Chairman Wagner: CFPB is an Unconstitutional Behemoth
WASHINGTON –Today, Congresswoman Ann Wagner (R-MO-02) held the first Oversight and Investigations Subcommittee hearing of the 115th Congress. The hearing, “The Bureau of Consumer Financial Protection’s Unconstitutional Design,” examined whether the structure of the CFPB violates the Constitution as well as the structural changes needed to resolve any constitutional vulnerabilities.
"Created under the Obama-era, 'Washington knows best' mindset, the Consumer Financial Protection Bureau is an unconstitutional behemoth that side-steps accountability to Congress and the President,” said Chairman Wagner following the hearing. “With an imperial Director, the CFPB continually expands and overreaches its regulatory authority at the expense of American families who are desperate for economic relief. It is time we hold Director Cordray responsible and restructure the CFPB within the framework of our Constitution."
Congresswoman Wagner’s Opening Statement, as prepared:
For the past eight years, the American people under the Obama Administration have grown complacent with the unchecked power emanating from Washington and its complete disregard for the Constitution. From health care to energy to financial services, Washington has worked to plan every aspect of your life and decide what’s best for you. Now more than ever, we have a new obligation to examine the checks and balances of our federal government and ensure that our Constitution is reflected by it. It’s time to bring accountability back to Washington for “We the People.”
Nothing embodies the “Washington knows best” mindset more than the Consumer Financial Protection Bureau by removing choices and making access to financial products more difficult under the guise of consumer protection. Since the creation of the CFPB, we have seen regulations that make it more difficult for consumers to qualify for a mortgage, obtain an auto loan, and access forms of credit.
The super independence of the Bureau has demonstrated how a lack of checks and balances can lead to abuse. In the majority opinion of a case last October, a federal judge ruled that “the director of the CFPB is the single most powerful official in the entire US government, other than the President.” As a result of a lack of safeguards, we have seen examples of widespread discrimination within the CFPB itself under Director Cordray’s leadership, to which this committee has held five hearings on itself.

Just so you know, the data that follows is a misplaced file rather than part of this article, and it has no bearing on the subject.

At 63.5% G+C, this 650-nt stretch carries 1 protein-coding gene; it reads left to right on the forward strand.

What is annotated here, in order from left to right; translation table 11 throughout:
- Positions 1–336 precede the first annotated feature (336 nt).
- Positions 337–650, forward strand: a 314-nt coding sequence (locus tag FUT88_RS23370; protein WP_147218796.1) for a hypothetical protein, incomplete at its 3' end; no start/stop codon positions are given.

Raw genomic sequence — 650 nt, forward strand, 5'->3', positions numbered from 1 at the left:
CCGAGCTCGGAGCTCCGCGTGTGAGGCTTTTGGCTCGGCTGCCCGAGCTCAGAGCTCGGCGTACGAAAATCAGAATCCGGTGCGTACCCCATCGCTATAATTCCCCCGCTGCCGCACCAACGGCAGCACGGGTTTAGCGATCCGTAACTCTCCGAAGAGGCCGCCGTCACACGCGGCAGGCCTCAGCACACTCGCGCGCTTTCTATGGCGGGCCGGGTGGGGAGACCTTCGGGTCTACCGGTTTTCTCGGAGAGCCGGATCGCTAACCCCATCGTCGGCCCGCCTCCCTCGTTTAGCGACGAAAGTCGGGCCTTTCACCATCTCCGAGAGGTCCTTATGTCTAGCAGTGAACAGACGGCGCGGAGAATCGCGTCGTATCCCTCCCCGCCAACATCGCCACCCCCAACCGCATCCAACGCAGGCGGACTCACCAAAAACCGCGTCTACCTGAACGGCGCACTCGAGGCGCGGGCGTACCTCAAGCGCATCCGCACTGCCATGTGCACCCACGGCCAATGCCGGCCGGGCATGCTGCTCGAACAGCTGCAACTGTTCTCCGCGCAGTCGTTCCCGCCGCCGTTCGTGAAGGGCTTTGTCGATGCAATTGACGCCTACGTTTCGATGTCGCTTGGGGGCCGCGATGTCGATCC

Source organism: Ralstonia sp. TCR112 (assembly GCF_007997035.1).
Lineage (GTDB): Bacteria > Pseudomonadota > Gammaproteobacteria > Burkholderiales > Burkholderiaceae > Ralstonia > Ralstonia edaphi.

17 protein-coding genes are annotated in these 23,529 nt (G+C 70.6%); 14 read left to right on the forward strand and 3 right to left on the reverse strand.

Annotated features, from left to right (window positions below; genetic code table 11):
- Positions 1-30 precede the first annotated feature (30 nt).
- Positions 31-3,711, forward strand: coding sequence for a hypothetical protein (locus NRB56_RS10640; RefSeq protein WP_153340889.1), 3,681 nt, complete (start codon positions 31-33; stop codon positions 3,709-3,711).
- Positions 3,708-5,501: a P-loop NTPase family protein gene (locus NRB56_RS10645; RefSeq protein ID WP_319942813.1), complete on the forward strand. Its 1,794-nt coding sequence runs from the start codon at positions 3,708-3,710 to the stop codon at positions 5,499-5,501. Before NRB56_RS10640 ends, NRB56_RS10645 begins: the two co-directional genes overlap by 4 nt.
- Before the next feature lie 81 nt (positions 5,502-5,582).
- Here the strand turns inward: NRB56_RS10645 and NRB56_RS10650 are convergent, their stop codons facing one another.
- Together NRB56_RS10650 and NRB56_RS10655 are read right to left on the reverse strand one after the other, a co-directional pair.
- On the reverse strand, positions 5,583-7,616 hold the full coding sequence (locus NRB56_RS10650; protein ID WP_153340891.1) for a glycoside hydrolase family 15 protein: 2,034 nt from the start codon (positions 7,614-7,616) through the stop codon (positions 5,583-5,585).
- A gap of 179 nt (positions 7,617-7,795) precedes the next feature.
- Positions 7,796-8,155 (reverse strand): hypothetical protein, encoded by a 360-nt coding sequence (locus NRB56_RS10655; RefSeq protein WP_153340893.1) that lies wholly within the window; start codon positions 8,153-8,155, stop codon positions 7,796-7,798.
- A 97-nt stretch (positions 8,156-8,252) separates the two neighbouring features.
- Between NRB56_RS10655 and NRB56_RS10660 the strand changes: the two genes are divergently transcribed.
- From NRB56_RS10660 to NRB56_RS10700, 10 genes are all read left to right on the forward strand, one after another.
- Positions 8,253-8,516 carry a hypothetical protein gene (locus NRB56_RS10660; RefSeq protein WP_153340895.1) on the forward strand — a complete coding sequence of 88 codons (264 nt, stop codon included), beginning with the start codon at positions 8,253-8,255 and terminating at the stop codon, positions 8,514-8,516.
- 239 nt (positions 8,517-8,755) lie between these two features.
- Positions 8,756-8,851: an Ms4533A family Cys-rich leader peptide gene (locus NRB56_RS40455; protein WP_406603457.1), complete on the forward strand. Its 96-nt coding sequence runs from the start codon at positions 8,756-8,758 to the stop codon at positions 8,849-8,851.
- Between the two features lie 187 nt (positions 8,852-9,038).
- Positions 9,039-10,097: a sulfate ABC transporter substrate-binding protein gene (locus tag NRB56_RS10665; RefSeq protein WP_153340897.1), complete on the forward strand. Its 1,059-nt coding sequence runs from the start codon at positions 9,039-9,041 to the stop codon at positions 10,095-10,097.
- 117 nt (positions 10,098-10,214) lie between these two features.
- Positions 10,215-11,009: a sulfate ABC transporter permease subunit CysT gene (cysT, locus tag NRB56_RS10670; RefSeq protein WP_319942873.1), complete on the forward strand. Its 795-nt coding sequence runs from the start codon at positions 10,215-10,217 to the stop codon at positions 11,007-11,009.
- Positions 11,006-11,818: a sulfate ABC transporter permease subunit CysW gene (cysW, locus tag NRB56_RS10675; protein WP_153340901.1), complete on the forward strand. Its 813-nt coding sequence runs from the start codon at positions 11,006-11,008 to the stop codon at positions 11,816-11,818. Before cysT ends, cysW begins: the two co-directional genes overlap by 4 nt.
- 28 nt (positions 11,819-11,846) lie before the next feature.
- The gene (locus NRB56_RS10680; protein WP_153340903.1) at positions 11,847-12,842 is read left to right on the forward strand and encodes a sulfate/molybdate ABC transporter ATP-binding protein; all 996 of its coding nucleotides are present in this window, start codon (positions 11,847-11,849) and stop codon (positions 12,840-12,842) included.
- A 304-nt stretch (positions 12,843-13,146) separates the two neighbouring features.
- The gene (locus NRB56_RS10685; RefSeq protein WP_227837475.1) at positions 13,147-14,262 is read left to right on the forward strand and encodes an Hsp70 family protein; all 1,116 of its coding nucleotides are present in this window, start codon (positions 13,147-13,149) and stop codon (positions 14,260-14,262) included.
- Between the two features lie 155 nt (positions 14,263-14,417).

Additionally, without the ability of Congress and the Executive to carry out proper oversight, the CFPB has become confident in its cloak of unaccountability by pursuing policy and regulating entities outside of its authorized scope to the detriment of consumers.
Without proper checks and balances, the natural tendency of government is always to continue expanding its power and reach, and the CFPB has been a perfect example.
The CFPB is unaccountable to Congress in that it does not rely upon Congress for funding, instead taking its funding stream from the Federal Reserve to be allotted by the CFPB Director with no review by Congress. As a result, the CFPB has grown comfortable in repeatedly ignoring oversight requests made by this committee, including for subpoenaed records.
Additionally, the CFPB is unaccountable to the President as well by being headed by a single Director who can only be removed “for cause” rather than “at will.” The Constitution vests the executive power in an elected “President of the United States of America” and not in various unelected agency and bureau heads.
Lastly, the CFPB is unaccountable to the judiciary, as Dodd-Frank mandated that courts give extra deference to the CFPB’s statutory interpretations, even if they are not granted exclusive interpretive authority. In this way, the CFPB can reinterpret consumer laws that are already on the books with established case law and have been regulated by other agencies for years.
Today, we will be examining the unconstitutional structure of the CFPB and how it has yielded unaccountability to Congress and the executive branch. Additionally, we will look at ways that the CFPB can be restructured in order to make the bureau constitutional, as well as more accountable to Congress and the Executive. Finally, we will be looking at what authority the President currently has to remove the CFPB Director, even before the resolution of ongoing litigation.